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Justice Scalia’s death sparks conspiracy

By Roman Orsini
Staff Writer

Associate Justice to the Supreme Court Antonin Scalia, 79, died at a ranch in west Texas on Saturday, Feb. 13. Scalia spent the weekend hunting, until his host, John Poindexter, a wealthy Texan business man, found him dead in his bed that morning, the Los Angeles Times reported.

Without seeing his body and without ordering an autopsy, a local county judge, Cinderella Guevara, declared Scalia died from natural causes, according to the Washington Post.

While the lack of definite proof of Scalia’s death, otherwise known as declaration in absentia, was permissible under Texas law and the family did not want an autopsy performed, conspiracy theories quickly arose that Scalia was potentially murdered, according to the Los Angeles Times.

Scalia was appointed to the Supreme Court during the Reagan administration in 1986 and was the first Italian-American to hold the position. He served until his passing and had a say in outcomes of numerous hearings by the Supreme Court.

Scalia is recognized as a constitutional originalist, applying a strict interpretation of America’s founding documents, based on original context, to derive their legal intent, the Washington Post reported. To the delight of his admirers and ire of his detractors, Scalia was among the most consistently conservative justices to ever hold the position.

As such, several conservative radio hosts and groups began calling for a murder investigation in the wake of Scalia’s death, fearing assassination had removed a prominent conservative justice in order to fill the vacancy with a left-leaning one, according to the Los Angeles Times.

Such fears were stoked following statements by Poindexter, who originally told the San Antonio Express-News that he found Scalia with the pillow over his head.

Scalia is remembered. AP Photo.
Scalia is remembered. AP Photo.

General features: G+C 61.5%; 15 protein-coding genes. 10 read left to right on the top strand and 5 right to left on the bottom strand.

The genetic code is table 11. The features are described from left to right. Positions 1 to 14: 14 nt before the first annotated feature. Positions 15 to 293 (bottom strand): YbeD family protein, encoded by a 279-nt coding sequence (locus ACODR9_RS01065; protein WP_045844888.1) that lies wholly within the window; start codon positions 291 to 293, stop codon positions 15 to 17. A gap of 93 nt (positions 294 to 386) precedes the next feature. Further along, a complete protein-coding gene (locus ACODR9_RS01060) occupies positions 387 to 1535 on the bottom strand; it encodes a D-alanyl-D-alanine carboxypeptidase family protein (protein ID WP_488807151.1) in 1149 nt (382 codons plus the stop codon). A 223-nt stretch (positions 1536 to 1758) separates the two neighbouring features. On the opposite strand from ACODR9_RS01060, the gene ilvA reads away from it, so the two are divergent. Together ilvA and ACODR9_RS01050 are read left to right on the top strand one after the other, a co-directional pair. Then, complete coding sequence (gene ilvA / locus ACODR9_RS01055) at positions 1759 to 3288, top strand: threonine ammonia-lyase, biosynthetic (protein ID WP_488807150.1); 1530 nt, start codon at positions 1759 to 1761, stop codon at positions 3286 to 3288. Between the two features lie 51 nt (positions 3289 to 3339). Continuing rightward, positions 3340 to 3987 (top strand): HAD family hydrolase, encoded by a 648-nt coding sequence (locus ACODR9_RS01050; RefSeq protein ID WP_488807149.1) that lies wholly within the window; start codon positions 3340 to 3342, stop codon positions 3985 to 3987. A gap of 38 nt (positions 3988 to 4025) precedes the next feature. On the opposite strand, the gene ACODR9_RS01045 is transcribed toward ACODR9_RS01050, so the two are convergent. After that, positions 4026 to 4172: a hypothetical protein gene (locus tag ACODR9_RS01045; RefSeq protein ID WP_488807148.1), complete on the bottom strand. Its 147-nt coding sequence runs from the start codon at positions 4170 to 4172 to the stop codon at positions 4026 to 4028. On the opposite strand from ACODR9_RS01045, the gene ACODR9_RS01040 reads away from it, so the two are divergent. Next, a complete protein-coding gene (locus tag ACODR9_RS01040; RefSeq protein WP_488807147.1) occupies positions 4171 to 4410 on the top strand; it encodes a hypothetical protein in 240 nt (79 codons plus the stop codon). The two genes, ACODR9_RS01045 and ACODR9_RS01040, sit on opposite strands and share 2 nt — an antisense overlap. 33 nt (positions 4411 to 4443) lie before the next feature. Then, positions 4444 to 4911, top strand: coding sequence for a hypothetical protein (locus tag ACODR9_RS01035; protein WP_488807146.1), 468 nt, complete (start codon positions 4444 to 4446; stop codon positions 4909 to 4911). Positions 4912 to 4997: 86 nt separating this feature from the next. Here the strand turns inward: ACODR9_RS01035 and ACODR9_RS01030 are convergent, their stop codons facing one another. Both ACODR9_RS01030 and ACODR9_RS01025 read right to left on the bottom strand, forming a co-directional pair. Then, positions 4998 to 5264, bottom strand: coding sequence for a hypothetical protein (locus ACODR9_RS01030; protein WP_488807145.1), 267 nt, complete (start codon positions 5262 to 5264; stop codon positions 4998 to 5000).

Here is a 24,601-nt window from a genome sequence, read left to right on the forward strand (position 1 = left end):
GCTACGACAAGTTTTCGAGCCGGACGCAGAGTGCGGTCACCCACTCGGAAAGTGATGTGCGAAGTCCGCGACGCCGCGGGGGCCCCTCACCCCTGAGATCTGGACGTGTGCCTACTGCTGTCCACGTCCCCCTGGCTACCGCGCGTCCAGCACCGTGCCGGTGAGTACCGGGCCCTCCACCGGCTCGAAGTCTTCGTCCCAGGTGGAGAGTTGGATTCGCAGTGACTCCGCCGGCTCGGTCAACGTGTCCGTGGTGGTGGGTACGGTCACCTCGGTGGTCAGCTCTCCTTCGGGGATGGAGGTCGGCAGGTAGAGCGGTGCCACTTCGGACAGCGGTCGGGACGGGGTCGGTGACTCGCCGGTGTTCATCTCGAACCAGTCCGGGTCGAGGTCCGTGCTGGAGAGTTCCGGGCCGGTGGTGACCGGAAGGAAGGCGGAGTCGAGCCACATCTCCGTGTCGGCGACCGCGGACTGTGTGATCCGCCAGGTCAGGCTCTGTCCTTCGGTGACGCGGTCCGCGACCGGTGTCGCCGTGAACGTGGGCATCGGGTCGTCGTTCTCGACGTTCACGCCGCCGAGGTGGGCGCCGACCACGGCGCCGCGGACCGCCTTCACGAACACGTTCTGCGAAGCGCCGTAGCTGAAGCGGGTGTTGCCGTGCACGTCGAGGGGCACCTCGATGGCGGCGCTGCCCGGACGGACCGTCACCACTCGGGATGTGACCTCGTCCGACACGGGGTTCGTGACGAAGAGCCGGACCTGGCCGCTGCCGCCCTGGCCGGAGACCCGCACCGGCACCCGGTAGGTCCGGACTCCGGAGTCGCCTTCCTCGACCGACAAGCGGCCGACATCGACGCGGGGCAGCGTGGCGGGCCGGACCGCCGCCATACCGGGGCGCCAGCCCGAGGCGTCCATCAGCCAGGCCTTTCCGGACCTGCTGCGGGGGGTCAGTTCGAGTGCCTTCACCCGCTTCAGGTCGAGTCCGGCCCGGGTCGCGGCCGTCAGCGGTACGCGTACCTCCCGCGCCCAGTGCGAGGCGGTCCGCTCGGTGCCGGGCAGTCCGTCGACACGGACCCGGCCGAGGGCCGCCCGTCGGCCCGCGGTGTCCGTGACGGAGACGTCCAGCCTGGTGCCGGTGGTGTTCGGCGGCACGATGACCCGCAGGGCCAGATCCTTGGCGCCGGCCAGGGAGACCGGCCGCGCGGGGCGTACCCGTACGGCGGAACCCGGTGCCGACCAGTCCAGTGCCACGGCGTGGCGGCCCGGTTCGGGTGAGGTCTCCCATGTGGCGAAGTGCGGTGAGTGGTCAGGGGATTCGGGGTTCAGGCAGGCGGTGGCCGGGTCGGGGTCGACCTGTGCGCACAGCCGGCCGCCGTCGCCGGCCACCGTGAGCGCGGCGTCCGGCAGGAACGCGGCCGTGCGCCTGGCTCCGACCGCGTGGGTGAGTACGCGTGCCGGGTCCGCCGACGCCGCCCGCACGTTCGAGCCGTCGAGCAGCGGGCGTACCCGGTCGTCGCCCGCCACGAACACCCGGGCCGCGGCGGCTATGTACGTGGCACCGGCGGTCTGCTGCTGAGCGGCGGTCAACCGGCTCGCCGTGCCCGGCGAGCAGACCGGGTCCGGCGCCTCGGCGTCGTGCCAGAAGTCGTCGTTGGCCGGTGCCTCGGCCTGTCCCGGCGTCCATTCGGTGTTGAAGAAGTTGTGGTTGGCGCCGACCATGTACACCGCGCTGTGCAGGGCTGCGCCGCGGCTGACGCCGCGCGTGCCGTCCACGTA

After Republican presidential candidate Donald Trump harped on this statement to suggest foul-play in Scalia’s passing, Poindexter quickly specified his original comments to CBS, saying the pillow was between Scalia’s head and the backboard of the bed.

According to the Los Angeles Times, Scalia was in poor health prior to his passing. He was deemed too fragile to undergo shoulder surgery and had high blood pressure. His family has also accepted the conclusions of the local judge.

Still, the conspiracies surrounding Scalia’s death among select conservative circles pervades into the process of choosing his successor. Republicans in Congress reject any move by President Barack Obama to appoint a new justice in his last year in office, having already appointed justices Sonia Sotomayor and Elena Kagan.

Although recent historical precedent exists for Obama to do so, Sen. Mitch McConnell, the majority leader, has insisted that the next justice should be appointed by the next president, whom McConnell presumes will be a Republican, according to CNN.

Obama has stated that he intends to nominate a successor in his last year, according to ABC News.

The interplay between presidential and judicial politics will see the Republican-controlled. Congress looking to delay, or simply decline to vote on any nominees from President Obama.

Scalia’s funeral was held at the Basilica of the National Shrine of the Immaculate Conception in Washington, D.C., on Saturday, Feb. 20, before thousands of onlookers, according to the Washington Post.

In a perceived furtherance of the partisanship surrounding Scalia’s replacement, Obama received flak for not being in attendance.


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